Rum is the most diverse spirit in the world and exploring this mammoth category, while at times challenging, is something I’m really passionate about. There’s such a plethora of rum styles available in the world and consequently there are a mind-boggling number of flavours to choose from.
I love experimenting with rum in various cocktails and given its assortment of profiles it only makes sense that it can be used in cocktail classics that would normally call for a different spirit. See for example the Wordsmith that uses Smith & Cross to substitute for the gin in The Last Word, or the Kingston Negroni which also replaces the gin for a Jamaican rum, or simply a Palmetto which is basically a Sweet Manhattan made with aged rum.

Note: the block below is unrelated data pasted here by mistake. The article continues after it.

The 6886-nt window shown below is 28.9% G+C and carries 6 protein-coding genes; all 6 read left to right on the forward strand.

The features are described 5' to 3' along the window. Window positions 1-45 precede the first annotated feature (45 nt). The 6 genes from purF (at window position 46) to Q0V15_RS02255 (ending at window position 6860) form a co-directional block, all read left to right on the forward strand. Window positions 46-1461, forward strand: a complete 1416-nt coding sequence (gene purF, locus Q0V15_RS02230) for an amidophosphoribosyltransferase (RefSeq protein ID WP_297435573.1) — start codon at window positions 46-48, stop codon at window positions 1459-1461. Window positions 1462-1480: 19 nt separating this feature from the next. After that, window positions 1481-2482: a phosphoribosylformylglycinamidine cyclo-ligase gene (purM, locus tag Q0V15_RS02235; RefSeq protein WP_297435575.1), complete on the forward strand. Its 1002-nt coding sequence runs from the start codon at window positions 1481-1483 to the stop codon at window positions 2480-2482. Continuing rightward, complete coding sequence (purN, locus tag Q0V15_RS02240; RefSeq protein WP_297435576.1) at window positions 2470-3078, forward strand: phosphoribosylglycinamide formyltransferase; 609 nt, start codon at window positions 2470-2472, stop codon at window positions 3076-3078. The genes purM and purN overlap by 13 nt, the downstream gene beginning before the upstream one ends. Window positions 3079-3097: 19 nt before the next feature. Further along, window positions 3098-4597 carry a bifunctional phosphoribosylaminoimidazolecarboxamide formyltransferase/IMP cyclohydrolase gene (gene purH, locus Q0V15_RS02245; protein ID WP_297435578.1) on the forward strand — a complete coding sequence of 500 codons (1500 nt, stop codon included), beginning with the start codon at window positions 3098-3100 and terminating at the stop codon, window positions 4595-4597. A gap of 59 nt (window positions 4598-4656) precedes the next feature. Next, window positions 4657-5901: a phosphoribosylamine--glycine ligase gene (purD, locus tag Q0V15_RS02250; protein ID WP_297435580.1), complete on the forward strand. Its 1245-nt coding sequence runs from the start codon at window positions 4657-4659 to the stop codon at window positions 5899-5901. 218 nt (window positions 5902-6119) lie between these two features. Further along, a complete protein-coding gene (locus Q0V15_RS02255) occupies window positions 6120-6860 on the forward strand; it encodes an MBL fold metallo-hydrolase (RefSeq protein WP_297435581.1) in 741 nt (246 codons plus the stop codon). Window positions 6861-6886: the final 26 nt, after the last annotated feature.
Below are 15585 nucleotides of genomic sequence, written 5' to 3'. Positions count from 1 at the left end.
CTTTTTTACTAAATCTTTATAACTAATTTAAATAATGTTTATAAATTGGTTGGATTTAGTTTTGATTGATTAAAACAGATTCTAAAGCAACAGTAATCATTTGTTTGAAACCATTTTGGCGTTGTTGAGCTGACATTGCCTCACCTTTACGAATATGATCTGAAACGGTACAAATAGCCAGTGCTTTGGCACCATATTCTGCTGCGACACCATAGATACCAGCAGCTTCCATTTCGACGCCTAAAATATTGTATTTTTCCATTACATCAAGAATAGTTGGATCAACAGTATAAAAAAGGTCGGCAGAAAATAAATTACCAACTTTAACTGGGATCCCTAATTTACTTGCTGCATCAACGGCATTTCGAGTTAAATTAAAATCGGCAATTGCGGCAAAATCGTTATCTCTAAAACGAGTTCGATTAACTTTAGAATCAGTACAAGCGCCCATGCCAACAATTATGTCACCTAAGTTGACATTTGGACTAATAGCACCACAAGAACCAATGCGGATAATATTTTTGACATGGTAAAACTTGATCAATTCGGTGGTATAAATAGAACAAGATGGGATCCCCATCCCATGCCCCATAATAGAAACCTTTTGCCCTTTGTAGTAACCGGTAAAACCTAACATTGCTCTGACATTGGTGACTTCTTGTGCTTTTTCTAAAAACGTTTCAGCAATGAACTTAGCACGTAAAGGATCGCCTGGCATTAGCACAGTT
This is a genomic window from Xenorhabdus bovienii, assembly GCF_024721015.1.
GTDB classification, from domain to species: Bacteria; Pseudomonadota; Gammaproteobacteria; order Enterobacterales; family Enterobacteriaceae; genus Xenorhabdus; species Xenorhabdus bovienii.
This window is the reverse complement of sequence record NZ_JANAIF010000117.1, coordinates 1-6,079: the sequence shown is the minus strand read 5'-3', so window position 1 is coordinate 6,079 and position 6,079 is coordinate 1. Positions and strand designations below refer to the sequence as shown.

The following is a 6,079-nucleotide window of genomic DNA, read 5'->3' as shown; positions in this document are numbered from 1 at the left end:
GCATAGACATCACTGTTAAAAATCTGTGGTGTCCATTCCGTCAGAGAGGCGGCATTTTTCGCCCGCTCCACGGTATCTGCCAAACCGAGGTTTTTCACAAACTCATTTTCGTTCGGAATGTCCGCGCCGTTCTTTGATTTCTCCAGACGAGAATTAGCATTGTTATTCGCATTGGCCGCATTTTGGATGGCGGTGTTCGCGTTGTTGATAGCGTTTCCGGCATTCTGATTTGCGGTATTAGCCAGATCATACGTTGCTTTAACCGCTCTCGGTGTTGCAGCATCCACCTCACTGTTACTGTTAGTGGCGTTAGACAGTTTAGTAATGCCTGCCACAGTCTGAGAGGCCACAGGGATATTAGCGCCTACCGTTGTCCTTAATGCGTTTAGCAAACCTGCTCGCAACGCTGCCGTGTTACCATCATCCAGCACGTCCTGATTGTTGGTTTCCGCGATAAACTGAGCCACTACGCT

Swapping a spirit for another in a set recipe is not new practice and I won’t pretend I’m breaking new grounds, some of the drinks in this list will be very obvious for anyone that loves a tot of rum while others will use less known classics’ recipes. The reason I’m doing this is to maybe inspire both rum and cocktail lovers to try something new – and I also had a lot of fun doing it, so why not! The classics in here use recipes that are as close to the originals as possible with a few tweaks for balance or just to make them easier to make at home.
Now get your jiggers ready and let’s do this!
1. Rum Old Fashioned
Yes, I know, this might not be a revelation for many, but I still meet plenty of people that raise an eyebrow at me when I recommend them to use rum for their Old Fashioneds.